23. 23. Congruence Bias We jump to conclusions by only looking at one approach
  24. 24. Try out our new idea for an iPhone application!
  25. 25. Congruence Trap insufficiently inform the design Only trying one solution may miss a better one
  26. 26. Try out each of these iPhone applications!
  27. 27. Avoiding the Congruence Trap • Test several different solutions • Test out what shouldn’t work
  28. 28. Which card do you turn over? T6L 4 Hypothesis: The back of every “6” is an “L”. Did you say “T”?
  29. 29. Confirmation Error Bias We have a tendency to search for data to confirm expectations
  30. 30. As I suspected! 25% of users can’t do that task!
  31. 31. Confirmation Trap Get an incomplete picture of the data Seeking to prove our ideas can lead to missed surprises
  32. 32. Quicken used by small business
  33. 33. Avoiding the Confirmation Trap • Look for surprises, instead of what you expect • Test out what shouldn’t work • Consider independent evaluation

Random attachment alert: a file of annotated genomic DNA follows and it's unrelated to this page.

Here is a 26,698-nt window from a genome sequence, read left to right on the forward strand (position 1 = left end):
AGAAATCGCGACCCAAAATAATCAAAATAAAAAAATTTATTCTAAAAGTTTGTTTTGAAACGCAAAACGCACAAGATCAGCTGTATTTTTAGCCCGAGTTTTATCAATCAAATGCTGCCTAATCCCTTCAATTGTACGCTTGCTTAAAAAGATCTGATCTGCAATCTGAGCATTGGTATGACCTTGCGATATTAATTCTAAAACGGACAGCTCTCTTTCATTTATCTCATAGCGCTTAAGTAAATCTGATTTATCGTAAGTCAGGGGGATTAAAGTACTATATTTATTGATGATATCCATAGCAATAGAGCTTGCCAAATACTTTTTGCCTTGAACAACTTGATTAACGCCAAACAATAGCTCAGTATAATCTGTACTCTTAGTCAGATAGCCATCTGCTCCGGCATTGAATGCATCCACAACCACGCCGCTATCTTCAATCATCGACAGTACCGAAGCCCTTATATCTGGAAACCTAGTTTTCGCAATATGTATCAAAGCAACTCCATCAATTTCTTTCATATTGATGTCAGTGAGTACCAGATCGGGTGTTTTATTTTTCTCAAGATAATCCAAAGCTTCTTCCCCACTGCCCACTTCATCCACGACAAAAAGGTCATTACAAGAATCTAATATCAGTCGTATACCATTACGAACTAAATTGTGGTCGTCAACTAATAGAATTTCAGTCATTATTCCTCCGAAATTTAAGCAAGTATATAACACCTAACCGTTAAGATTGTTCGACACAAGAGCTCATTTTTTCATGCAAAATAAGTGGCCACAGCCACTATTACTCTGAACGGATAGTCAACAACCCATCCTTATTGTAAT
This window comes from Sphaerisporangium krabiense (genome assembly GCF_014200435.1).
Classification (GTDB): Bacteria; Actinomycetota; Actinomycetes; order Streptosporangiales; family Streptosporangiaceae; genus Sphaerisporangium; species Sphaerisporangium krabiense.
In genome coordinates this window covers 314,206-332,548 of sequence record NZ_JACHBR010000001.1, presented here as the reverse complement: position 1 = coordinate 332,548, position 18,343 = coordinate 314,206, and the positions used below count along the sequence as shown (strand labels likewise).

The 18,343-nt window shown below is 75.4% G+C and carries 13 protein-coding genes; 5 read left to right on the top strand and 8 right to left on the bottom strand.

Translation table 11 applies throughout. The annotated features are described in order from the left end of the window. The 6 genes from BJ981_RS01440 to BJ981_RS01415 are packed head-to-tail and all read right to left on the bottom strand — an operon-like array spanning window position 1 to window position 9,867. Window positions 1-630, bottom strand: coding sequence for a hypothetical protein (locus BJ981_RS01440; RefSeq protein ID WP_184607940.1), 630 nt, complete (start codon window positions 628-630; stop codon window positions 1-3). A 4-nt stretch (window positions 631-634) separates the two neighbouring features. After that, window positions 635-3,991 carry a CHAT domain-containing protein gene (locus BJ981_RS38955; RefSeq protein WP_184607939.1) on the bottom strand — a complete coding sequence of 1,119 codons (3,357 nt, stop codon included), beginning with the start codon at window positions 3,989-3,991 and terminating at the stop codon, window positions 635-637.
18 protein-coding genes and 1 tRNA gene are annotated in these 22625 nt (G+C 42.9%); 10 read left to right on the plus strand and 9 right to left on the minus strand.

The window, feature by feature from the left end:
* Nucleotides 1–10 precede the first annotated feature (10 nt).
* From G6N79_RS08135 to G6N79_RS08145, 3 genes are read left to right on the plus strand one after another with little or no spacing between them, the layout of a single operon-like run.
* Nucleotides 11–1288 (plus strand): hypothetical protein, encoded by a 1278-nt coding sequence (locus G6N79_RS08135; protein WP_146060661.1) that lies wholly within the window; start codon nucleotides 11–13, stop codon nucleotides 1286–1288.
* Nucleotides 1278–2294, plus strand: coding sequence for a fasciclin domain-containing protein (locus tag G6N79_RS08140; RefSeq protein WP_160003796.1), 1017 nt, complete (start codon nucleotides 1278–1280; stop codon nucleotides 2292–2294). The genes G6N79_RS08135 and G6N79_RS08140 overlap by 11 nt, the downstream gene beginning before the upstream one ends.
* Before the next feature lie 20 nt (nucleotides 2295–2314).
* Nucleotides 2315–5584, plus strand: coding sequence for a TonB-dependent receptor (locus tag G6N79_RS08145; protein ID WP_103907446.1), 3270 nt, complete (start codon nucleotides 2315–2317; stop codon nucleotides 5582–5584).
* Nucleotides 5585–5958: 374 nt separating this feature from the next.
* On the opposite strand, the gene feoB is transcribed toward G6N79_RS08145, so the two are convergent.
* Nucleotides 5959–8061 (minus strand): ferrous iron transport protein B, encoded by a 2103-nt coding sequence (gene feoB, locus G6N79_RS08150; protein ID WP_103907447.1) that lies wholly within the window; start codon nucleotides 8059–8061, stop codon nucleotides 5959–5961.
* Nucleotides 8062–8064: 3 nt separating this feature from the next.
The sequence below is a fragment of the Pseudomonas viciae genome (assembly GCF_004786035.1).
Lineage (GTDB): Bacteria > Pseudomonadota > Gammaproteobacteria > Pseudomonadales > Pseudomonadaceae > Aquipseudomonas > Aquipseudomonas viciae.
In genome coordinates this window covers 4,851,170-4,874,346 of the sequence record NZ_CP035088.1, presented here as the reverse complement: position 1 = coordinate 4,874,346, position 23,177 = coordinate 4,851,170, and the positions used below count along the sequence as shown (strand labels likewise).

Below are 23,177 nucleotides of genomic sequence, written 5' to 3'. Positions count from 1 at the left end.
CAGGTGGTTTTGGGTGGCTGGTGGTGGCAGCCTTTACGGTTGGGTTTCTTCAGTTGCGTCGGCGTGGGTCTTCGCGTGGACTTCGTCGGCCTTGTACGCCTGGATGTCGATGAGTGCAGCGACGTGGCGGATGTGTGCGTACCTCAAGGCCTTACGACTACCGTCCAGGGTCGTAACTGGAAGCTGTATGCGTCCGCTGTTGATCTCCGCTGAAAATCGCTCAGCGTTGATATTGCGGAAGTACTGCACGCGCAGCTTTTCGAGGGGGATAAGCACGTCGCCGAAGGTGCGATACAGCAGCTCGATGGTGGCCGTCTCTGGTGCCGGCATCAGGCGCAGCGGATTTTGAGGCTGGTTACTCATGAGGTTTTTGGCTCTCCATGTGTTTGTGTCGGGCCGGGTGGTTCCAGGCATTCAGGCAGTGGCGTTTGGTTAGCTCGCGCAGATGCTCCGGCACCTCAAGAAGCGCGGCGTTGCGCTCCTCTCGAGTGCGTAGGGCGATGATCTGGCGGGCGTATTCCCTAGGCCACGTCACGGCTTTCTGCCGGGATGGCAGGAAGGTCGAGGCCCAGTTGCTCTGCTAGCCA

34. 34. In American English are there more: Words that begin with the letter “K”? Or Words where “K” is the third letter? There are 3x as many words with “K” in the 3rd position
  35. 35. Availability Heuristic We have a tendency to put too much weight on what comes easily to mind
  36. 36. Availability Trap in Research …a lot of people had trouble with that task…
  37. 37. Availability Trap Draw inaccurate conclusions What comes to mind easiest may not be the most important or most frequent finding.
  38. 38. Hmm… I didn’t realize that happened so often…
  39. 39. Avoiding the Availability Trap • Gather key usability metrics –(task success, specific error counts, time) • Don’t rely on your memory • Look at all of the data –Encourage others to do the same
  40. 40. Last 3 movies Prior 3 movies
  41. 41. Recency Bias We tend to put too much weight on what we saw most recently
  42. 42. Recency Bias in Research Participant 1 Participant 2 Participant 3 Participant 4 Participant 5 Click “Done” Click Click “Done” Click Click “Cancel” “Continue” “Continue” Most people clicked “Continue”
  43. 43. Recency Trap Draw inaccurate conclusions What you saw most recently may not be the most important or most frequent finding.
  44. 44. Hmm… I didn’t realize that happened so often…